Description of original award (Fiscal Year 2010, $525,464)
The Urban Institute's (UI) Justice Policy Center (JPC), Dr. Lisa Newmark of George Mason University, and the Pennsylvania Coalition Against Rape (PCAR) propose to examine how states and communities are responding to VAWA 2005 provisions. Although the provision of free sexual assault forensic exams (SAFEs) was part of the original Violence Against Women Act (VAWA) legislation in 1994, the law permitted states to condition free exams based on victim cooperation with law enforcement. Since then, it has been clear that not all victims across the country were being provided exams free-of-charge and that in several places victims were indeed required to report assaults to police before gaining access to SAFEs. Legislative changes in VAWA 2005 were designed to correct these practices, with federal STOP grant program eligibility requiring (1) that sexual assault victims must not be charged for forensic medical exams; and (2) that victims must not be required to file a law enforcement report in order to receive a free SAFE. States were given until January 5, 2009 to come into compliance with new federal mandates.
This study will provide both a national and local perspective on the extent to which VAWA 2005 requirements are being adhered to. The research design includes multiple sources of data and combines both qualitative and quantitative data collection and analysis methods. The following will be conducted: a survey of crime victim compensation administrators in all 50 states, the District of Columbia, and Puerto Rico; a survey of all state STOP administrators; a survey of the census of state and local sexual assault service providers across the country (n=1,295); and case studies in six states (including two local jurisdictions within each state for interviews with victim service providers, law enforcement, prosecutors, and medical personnel, as well as focus groups with sexual assault victims). Results of this study will provide critical information to the field about: (1) compliance with payment mandates regarding SAFEs, while at the same time addressing victims' needs, regardless of their intent to report the crime to law enforcement or cooperate with prosecution; (2) supplement technical assistance efforts and identify training opportunities that can increase compliance with payment mandates and maintain the integrity of the forensic material gathered during SAFEs; and (3) identify implementation challenges and best practices for overcoming these challenges.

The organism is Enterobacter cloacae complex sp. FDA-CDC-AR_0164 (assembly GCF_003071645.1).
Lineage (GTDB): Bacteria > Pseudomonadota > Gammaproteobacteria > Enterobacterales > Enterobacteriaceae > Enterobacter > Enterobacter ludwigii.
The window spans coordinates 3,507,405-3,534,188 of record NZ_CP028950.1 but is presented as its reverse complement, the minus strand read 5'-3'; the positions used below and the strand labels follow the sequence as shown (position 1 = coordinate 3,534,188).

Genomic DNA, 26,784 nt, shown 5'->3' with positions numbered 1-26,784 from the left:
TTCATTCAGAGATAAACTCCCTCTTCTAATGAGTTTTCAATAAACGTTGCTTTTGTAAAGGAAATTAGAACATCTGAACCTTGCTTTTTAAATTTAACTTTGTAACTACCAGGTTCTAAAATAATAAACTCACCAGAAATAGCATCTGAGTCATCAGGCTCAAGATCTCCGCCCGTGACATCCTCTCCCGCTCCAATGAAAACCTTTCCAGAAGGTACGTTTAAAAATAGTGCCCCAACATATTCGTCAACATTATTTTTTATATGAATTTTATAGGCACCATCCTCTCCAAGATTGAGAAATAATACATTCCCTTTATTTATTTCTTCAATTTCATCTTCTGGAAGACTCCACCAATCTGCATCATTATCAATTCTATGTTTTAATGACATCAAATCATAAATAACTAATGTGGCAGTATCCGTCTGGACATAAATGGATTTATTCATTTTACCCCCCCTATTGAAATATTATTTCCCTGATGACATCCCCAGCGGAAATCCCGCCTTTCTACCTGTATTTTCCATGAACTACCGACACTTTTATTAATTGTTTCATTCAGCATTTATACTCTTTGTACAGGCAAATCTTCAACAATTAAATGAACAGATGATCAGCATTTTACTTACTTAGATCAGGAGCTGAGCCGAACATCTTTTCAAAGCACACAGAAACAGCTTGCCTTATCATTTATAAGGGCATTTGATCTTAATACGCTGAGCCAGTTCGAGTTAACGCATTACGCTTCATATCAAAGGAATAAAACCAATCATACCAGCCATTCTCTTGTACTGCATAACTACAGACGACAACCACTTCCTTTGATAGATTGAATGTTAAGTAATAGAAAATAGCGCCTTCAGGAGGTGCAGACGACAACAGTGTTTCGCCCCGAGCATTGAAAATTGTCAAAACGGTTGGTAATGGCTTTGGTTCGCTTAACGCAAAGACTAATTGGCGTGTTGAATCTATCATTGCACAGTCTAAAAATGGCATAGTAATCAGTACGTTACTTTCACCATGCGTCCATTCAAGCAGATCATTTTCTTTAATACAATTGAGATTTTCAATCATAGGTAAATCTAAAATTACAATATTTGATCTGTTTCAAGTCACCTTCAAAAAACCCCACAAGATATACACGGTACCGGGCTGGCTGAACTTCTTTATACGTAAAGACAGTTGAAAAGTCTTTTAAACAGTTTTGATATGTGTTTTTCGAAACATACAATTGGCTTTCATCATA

- Mitogenome Sequencing of 10,000 Population Samples Using a Highly Accurate, Single-Molecule Approach
- Improving Strategies for Investigating & Prosecuting Hate Crimes: A National Yet Local Approach
- Real-world Engagement & Turnover Analysis to Inform New Solutions (RETAINS): An Evidence-Based Policing Workforce Study